* Federer eyes first title of the year
* Youzhny never beaten Swiss in 14 matches (Releads with Federer meeting Youzhny in final, adds details)
HALLE, Germany, June 15 (Reuters) - Roger Federer edged closer to his first title of the season when he came from a set down to beat defending champion Tommy Haas 3-6 6-3 6-4 and book a place in Sunday's Halle Open final against Mikhail Youzhny.
After a patchy start on Saturday the Swiss looked sharp on the grass as he prepares for his title defence at Wimbledon later this month.
Federer, five-times champion at Halle, will take on Russian Youzhny, who outclassed former Wimbledon semi-finalist Richard Gasquet of France 6-3 6-2.
"I felt good out there, and as I had predicted it was a tough match," Federer, the world number three, said in a courtside interview.
"I have not won a title this year, twice I have lost here in the final in the past years. It will not be easy but I am really looking forward to it."
Federer's unusually erratic forehand earned 35-year-old Haas his first break points at 3-2, and another long crosscourt forehand by the Swiss gave the world number 11 a two-game cushion.
Haas, whose 2012 Halle final win over Federer was his first in 10 years against him, saved two break points at 5-2 to serve out the set when Federer pushed another forehand long.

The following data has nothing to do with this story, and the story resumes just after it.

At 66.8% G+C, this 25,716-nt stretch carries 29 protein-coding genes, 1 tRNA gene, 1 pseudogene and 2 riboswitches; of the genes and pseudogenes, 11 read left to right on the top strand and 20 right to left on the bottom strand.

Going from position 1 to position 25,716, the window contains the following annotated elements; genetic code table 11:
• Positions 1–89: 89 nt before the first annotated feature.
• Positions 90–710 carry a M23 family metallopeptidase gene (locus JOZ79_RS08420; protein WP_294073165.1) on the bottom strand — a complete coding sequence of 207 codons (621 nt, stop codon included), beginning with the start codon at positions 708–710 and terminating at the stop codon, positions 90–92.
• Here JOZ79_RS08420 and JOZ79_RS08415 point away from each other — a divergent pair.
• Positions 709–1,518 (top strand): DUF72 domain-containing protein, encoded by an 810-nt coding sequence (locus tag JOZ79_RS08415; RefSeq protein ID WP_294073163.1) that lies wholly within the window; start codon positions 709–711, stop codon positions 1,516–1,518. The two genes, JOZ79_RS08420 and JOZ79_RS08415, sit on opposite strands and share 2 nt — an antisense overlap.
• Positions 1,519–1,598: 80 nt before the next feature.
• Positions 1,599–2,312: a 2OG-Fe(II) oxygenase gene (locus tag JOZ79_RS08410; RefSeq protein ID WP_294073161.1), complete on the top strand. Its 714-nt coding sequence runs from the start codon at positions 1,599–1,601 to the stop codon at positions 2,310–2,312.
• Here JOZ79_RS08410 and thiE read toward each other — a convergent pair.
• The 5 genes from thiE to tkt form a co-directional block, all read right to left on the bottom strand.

The tables were turned in the second set, with Federer racing to a 3-0 lead after breaking Haas, whose injury-free season has seen him win in Munich and reach the French Open last eight.
After drawing level, Federer went 3-1 up in the decider when Haas double-faulted twice in a row, and the 31-year-old clinched victory on his second match point.
Youzhny, who has lost all 14 past encounters against Federer, enjoyed a more comfortable afternoon, breaking Gasquet early on to race to a 4-1 lead in the first set.
Two quick breaks in the second took him away from the Frenchman, and the world number 29 wrapped it up in just under an hour for his first final appearance of the year.
(Reporting by Karolos Grohmann, editing by Ed Osmond and Stephen Wood)